No matter how much Menaker, Centrello and the Random House brass want to downplay the bottom line, it’s difficult to play by their rules in light of the company’s most recent shakeups – not to mention their gutting of the sales force, Bertelsmann‘s attempts to patch up the mothership after getting scared straight by former minority shareholder GBL’s threats to take their holdings public (Bookspan, anyone?) and a downturn in profits. All of which has to make one wonder about the overall health of Random House – and if more “unexpected” news is just lurking around the corner.

Scene @ Granta Young Novelists Party

grantaparty.jpgTypically, relying on a cameraphone to convey the joie de vivre at Cafe Loup last night after nine of Granta‘s Best Young American Novelists read and spoke about their work at the New School‘s Tishman Auditorium leads to blurry, non-specific photographs like the one to the left. But even if the persons captured are hard to identify (Nell Freudenberger‘s in the center, that’s about all who is recognizable) those who attended both reading and afterparty generally had themselves a good time. I got to the reading on the late side, missing out on readings by Gary Shteyngart (whose oratory skills convinced at least one reader to pick up a copy of ABSURDISTAN), Olga Grushin, Akhil Sharma and Daniel Alarcon – handpicked by Ian Jack and Matt Weiland to read on the alleged grounds that they wrote non-American settings, or were born outside of America, depending on whom was asked (when I asked Jack and Weiland about it, each deferred to the other, which was actually pretty funny.)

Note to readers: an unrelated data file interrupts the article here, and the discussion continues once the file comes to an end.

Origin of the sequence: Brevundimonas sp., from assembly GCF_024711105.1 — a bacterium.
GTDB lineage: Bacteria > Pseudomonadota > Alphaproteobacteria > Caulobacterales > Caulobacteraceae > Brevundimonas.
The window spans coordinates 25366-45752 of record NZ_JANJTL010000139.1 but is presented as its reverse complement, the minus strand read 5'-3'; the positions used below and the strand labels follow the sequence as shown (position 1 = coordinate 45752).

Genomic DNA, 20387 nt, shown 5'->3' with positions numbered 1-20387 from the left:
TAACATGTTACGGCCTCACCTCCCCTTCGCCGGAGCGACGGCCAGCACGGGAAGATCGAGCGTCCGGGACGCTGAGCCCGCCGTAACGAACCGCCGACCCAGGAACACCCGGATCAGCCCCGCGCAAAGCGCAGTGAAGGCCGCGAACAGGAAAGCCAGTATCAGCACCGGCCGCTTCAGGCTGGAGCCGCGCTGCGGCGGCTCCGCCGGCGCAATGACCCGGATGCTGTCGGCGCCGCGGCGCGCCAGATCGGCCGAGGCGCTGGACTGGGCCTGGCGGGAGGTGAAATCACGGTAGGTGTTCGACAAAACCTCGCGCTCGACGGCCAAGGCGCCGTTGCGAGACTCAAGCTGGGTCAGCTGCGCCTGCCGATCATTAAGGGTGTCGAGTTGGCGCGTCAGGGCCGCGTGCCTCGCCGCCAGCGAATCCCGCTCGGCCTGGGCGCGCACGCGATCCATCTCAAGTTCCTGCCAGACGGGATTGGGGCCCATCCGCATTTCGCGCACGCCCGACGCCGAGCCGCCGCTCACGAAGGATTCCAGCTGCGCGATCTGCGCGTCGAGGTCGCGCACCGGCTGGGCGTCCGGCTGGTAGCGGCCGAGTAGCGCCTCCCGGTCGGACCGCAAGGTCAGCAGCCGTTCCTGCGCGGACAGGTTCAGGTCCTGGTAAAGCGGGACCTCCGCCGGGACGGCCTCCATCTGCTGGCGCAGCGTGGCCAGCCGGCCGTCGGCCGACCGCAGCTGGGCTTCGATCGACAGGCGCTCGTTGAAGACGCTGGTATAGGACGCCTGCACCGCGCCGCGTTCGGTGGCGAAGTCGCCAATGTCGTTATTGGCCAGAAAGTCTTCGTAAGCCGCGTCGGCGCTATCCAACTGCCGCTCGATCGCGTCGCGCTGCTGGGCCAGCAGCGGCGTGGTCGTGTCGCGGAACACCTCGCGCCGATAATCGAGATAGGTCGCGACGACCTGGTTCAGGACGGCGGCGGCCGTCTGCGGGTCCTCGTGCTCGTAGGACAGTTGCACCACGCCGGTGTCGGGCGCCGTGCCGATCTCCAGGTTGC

The other five – Freudenberger, Jess Row, John Wray, Uzodinma Iweala and Gabe Hudson – didn’t read but took questions from the audience. One that elicited the most amusing answers was the old standby “why do you write?” Because, evidently, that’s all they can do or, as Shteyngart and Wray explained, they had been fired from any other job each tried.

An early beeline to Cafe Loup along with Lizzie Skurnick, Kathy Daneman and Rachel Grady (co-director of JESUS CAMP) meant exchanging greetings with Kate Lee, Elizabeth Spiers and Sloane Crosley, who were having dinner with Whit Stillman. (I also thought I spotted Ian Spiegelman at the far end of the table.)

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Meet your Granta Best of Young American Novelists